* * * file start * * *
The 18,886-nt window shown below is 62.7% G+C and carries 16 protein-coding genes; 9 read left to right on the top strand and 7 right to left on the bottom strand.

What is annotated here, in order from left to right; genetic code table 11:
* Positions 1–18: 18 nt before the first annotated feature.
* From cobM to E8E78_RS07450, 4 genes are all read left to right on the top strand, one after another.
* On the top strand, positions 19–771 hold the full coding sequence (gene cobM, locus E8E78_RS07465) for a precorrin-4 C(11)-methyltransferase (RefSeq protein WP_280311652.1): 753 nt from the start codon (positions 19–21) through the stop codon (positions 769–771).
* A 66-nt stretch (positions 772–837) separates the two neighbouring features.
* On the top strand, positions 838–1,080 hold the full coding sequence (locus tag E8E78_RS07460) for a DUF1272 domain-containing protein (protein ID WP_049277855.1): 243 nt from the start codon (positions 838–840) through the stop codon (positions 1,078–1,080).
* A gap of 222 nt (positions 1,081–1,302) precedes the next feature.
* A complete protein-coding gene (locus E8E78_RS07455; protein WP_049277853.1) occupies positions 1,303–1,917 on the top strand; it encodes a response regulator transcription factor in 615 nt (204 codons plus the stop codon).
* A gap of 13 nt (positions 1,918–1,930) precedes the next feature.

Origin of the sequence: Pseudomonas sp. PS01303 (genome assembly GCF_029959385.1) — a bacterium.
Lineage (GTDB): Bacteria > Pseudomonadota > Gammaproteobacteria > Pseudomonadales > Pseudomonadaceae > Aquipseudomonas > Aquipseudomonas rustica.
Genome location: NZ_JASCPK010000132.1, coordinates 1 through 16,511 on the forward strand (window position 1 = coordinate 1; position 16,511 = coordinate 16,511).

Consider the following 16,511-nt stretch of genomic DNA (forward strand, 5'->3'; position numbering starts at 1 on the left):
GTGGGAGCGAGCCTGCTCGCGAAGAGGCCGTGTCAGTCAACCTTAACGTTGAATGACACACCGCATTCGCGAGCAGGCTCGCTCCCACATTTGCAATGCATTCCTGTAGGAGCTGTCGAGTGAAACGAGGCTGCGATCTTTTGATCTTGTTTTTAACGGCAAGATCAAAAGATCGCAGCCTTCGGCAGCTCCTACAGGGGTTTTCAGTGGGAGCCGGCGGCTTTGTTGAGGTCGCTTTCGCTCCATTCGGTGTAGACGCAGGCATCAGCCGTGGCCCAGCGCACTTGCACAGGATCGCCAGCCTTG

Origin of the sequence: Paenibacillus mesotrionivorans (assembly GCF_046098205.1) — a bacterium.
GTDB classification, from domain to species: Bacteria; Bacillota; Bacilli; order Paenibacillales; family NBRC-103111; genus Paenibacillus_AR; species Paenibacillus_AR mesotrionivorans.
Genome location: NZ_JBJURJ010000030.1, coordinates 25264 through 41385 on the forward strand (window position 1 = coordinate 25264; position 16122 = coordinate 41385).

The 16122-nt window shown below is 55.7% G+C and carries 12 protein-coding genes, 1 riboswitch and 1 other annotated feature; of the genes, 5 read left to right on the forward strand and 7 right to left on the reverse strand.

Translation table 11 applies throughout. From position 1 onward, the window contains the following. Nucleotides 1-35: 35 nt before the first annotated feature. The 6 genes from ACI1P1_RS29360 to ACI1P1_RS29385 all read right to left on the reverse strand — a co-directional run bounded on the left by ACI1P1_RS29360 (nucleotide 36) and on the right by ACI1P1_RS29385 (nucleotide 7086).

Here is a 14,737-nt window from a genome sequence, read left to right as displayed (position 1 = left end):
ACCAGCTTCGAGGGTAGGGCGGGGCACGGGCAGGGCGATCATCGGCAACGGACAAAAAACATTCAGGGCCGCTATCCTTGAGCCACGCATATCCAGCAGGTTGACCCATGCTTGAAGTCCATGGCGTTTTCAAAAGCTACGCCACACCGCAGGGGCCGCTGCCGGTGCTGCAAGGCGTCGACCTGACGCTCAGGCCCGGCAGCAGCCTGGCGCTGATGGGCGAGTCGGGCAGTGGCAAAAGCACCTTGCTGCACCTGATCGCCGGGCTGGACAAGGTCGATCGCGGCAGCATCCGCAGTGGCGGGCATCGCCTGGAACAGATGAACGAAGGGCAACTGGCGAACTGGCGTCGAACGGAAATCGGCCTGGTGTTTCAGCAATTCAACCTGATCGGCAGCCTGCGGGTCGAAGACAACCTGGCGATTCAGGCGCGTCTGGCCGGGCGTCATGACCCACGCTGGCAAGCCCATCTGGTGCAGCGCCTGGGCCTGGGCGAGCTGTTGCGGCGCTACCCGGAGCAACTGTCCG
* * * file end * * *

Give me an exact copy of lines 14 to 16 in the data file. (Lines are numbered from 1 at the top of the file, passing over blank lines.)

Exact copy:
Consider the following 16,511-nt stretch of genomic DNA (forward strand, 5'->3'; position numbering starts at 1 on the left):
GTGGGAGCGAGCCTGCTCGCGAAGAGGCCGTGTCAGTCAACCTTAACGTTGAATGACACACCGCATTCGCGAGCAGGCTCGCTCCCACATTTGCAATGCATTCCTGTAGGAGCTGTCGAGTGAAACGAGGCTGCGATCTTTTGATCTTGTTTTTAACGGCAAGATCAAAAGATCGCAGCCTTCGGCAGCTCCTACAGGGGTTTTCAGTGGGAGCCGGCGGCTTTGTTGAGGTCGCTTTCGCTCCATTCGGTGTAGACGCAGGCATCAGCCGTGGCCCAGCGCACTTGCACAGGATCGCCAGCCTTG

Origin of the sequence: Paenibacillus mesotrionivorans (assembly GCF_046098205.1) — a bacterium.